The Center for Food Safety (CFS) has launched its Global Seed Network, an online tool where small growers can swap diverse, rare and heirloom seeds. The new site was developed by the same company that created Users can fully access the network free and can create profiles, rate interactions with one other and search for seeds by frost tolerance, disease resistance, regional climates and more. The site also outlines state and federal seed-sharing laws, has a primer on seed saving and will be listing in-person seed and plant swaps. (“The of Seed Saving," by Lela Nargi, Civil Eats, April 26, 2017;

According to a story in the Pacific Standard, more than 400 seed libraries exist in the United States – a benefit for local gardeners, for genetic diversity and for locally adapted varieties as the commercial seed industry consolidates and some seed companies limit use of their genetic material. Many of these seed libraries are hosted by public libraries, which ask that patrons who “borrow" the seed return some of their saved seed from each variety after the growing season. When some of those libraries were threatened by state officials for possibly violating statutes regarding seed dissemination, the Sustainable Economies Law Center of Oakland, California, helped local groups get laws passed in Minnesota and Nebraska exempting the libraries from seed registration laws, and in 2016 the Seed Exchange Democracy Law passed in California, providing legal status to seed libraries and exchanges. (“Will Open-Source Plants Spur Better Agriculture?" by Mark Shapiro, Pacific Standard, March 17, 2017;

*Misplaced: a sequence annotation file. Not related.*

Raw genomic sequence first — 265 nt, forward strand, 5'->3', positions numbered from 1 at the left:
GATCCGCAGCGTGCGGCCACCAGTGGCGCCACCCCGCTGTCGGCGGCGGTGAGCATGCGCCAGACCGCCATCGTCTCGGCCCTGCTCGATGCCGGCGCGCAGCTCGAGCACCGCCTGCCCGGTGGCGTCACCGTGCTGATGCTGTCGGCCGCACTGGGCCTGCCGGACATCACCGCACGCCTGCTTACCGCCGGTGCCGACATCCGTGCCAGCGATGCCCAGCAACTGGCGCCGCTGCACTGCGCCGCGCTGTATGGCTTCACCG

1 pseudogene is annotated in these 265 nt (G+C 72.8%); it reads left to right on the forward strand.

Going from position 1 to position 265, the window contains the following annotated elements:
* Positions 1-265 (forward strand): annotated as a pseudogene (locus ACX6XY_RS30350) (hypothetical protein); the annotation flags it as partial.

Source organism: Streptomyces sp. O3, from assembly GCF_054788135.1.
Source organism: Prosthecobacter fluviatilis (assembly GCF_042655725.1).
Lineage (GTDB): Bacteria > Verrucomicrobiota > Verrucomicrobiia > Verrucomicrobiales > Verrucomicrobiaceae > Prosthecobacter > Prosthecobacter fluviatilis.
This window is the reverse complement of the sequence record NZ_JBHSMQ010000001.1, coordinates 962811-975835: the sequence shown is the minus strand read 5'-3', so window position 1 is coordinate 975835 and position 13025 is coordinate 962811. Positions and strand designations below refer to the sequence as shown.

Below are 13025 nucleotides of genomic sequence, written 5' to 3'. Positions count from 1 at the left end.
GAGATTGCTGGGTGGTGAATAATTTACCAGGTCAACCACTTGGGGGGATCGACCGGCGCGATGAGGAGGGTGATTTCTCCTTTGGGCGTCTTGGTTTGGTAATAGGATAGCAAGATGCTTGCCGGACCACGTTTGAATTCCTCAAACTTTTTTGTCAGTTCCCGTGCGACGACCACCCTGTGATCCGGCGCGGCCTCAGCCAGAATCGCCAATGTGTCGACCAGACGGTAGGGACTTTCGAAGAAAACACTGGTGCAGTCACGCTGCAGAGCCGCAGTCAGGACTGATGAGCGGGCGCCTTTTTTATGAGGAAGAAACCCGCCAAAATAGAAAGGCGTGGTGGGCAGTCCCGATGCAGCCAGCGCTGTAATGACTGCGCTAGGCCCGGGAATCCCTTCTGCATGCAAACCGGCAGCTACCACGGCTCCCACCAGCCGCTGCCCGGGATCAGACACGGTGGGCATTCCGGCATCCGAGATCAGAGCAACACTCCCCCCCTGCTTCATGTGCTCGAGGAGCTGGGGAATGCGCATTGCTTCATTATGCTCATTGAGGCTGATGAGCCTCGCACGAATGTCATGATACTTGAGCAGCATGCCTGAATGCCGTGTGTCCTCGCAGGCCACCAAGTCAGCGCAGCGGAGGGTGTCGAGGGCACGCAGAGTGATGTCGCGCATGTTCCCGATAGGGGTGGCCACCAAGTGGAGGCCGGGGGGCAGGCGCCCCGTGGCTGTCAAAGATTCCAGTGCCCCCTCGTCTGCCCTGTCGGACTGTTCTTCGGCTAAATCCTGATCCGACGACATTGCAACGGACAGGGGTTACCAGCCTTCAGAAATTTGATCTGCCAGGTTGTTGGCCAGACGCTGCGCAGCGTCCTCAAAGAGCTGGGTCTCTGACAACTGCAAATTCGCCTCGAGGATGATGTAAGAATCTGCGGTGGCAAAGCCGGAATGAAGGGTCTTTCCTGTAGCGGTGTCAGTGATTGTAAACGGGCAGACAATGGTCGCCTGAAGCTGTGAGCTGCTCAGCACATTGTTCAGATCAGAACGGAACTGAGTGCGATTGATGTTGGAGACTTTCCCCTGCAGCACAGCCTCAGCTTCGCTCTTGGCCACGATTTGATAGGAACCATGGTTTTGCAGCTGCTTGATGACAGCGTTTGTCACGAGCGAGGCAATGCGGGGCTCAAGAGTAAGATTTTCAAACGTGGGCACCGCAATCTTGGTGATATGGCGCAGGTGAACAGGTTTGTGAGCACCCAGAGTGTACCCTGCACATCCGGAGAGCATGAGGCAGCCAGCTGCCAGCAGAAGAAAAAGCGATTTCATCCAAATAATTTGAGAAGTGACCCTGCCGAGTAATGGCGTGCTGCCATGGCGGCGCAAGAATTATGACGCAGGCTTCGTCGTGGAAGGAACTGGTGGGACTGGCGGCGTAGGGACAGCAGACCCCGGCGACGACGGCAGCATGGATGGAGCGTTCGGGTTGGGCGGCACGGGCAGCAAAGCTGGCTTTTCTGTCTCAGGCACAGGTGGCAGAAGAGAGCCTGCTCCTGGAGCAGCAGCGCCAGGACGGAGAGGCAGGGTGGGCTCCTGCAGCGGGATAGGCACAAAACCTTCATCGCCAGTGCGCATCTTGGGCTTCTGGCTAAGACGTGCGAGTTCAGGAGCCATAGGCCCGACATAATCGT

Organic foods were found in the kitchens of 82.3 percent of American households in 2016, according to a Nielsen study of 100,000 U.S. households. In some states, 90 percent or more of households now buy organic on a regular basis, with even the lowest levels all hovering around 70 percent. Organic food sales in the United States totaled $39.7 billion in 2015 and account for around 5 percent of total U.S. food sales. (“New state data shows organic now in the kitchens of over 80 percent of U.S. households," Organic Trade Assoc., March 23, 2017;